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Emergency Physicians International was founded in 2010 as a way to tell the stories of the heroic men and women developing emergency medicine around the globe. This magazine is dedicated to their tireless efforts saving lives in the harshest conditions, 24/7/365.
Logan Plaster, Editor

Field Report: Sri Lanka

Field Report: Sri Lanka

With emergency medicine being a brand new specialty in Sri Lanka, the most significant challenge we are facing is the shortage of emergency medicine trained specialists to staff the emergency departments around the country. The first group of EM registrars finished their initial EM training in 2016 and will soon become the first EM trained consultants in the history of Sri Lanka, but many more graduates will be necessary to address this shortage. Other challenges we are facing are the modernization of emergency departments across the country as well as developing a prehospital care and retrieval system.

But we have also experienced successes. Establishing emergency medicine as a unique specialty and training program required overcoming numerous obstacles across a decade of effort and we celebrated our biggest success in 2013: the initiation of a post graduate training program in emergency medicine. The first graduates of this program successfully completed their EM training in 2016 and hosted the Developing EM Conference in Sri Lanka in 2016 as well, which was Sri Lanka’s largest ever gathering of emergency medicine experts from all over of the world. Overwhelming enthusiasm and support for emergency medicine development in Sri Lanka has been extended from many experts all across the world including Australia, USA, Singapore, India, and the UK among many others. We also see the Ministry of Health taking a keen interest in developing a comprehensive emergency health system throughout our country.

Soon, we will achieve another milestone by hosting our first homegrown international conference in Emergency Medicine, SLEMCON, in November 2017. Most of the specialists in training of the first group emergency medicine registrars are currently working in leading tertiary care emergency departments in Australia and UK for one year prior to returning to Sri Lanka to finish as consultants. The current MD program has nearly 80 post graduate trainees training in emergency medicine and each year over 15 trainees will be completing their MD in emergency medicine. We see a bright and prosperous future for the speciality in Sri Lanka over the next decade.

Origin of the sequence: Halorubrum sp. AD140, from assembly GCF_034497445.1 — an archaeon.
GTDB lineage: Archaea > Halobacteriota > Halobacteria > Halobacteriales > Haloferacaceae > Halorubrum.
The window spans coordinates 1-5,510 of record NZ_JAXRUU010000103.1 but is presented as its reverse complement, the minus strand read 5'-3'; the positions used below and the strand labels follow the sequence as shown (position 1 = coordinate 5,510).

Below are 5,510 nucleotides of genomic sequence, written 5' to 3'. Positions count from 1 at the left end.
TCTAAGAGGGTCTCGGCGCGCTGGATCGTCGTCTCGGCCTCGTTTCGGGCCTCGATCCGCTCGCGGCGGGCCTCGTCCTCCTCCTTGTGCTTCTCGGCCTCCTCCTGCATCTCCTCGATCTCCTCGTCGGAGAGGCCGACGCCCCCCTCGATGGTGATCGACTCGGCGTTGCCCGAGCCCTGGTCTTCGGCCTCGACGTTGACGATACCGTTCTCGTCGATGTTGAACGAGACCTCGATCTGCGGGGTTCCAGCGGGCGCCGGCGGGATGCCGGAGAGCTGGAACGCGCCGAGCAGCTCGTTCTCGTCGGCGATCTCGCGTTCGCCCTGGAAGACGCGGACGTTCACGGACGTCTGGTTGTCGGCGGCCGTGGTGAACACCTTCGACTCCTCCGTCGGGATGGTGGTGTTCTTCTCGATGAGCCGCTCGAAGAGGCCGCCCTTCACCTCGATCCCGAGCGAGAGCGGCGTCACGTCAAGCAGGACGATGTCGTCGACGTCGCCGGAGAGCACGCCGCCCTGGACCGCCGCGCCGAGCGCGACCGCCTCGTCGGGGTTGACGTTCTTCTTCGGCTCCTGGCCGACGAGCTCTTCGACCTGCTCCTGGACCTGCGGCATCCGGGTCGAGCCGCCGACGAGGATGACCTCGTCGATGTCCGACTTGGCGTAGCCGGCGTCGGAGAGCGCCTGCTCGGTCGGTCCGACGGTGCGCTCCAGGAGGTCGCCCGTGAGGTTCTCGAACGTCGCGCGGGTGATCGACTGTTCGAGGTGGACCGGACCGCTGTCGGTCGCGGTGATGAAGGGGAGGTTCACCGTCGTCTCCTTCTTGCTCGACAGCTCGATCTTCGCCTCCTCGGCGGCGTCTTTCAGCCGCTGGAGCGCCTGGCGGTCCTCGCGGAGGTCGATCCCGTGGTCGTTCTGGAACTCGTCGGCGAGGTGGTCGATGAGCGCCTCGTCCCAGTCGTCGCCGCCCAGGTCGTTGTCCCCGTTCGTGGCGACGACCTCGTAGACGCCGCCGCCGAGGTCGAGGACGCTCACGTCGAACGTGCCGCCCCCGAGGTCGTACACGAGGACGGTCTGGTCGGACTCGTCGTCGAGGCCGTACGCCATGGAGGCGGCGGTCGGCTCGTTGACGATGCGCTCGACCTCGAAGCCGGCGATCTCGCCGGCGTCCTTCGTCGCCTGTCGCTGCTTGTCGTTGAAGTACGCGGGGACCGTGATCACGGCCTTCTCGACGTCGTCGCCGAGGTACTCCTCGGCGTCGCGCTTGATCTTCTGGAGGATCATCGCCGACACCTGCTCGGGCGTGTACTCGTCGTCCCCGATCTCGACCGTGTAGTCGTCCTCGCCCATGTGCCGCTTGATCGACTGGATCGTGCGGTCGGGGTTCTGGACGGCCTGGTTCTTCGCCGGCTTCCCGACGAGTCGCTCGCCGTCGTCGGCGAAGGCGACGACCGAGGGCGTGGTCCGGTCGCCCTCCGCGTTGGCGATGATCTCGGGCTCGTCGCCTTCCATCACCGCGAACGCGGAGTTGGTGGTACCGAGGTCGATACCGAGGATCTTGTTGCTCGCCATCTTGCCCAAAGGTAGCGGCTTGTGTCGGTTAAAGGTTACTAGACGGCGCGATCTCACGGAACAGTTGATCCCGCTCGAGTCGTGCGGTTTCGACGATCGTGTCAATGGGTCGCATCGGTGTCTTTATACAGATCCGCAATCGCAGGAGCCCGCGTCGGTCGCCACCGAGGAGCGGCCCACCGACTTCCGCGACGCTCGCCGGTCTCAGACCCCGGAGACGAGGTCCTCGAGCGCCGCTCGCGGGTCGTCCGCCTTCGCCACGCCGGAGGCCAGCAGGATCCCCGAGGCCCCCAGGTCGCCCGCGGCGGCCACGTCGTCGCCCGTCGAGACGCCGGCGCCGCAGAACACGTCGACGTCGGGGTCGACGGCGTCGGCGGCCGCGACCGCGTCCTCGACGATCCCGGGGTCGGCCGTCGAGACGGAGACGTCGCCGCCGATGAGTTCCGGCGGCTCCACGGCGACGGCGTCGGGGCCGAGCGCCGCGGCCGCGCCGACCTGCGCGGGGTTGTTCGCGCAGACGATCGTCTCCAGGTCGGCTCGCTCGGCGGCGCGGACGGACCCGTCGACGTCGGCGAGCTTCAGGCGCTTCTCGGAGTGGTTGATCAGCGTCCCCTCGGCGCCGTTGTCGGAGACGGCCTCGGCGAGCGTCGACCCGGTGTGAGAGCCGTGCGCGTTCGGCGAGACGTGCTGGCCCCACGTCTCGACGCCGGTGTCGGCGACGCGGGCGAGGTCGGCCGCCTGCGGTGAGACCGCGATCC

About the authors
We are among the first MD qualified trainees in emergency medicine and belong to the first class of EM trainees. Personally we have worked tirelessly for the Sri Lankan Society of Critical Care & Emergency Medicine since 2009 to promote and establish both critical care and emergency medicine in Sri Lanka. We have been involved in organizing, instructing and promoting standard courses such as Emergency Life Care (ELC), Basic Assessment and Support in Intensive care (BASIC), Point of Care Ultrasonography (WINFOCUS), and numerous other scientific sessions on both Emergency Medicine and Critical Care Medicine throughout the island. Dr. Wickramaratne is completing overseas training in Emergency Medicine as a registrar in the emergency department of Canberra Hospital, but is enthusiastic about returning to Sri Lanka at the end of training to ensure that Sri Lanka’s critically ill patients will receive the best standard of care in emergency departments.

 

Field Report: France

Field Report: France

Headlines Cease, Our Job Remains

Headlines Cease, Our Job Remains

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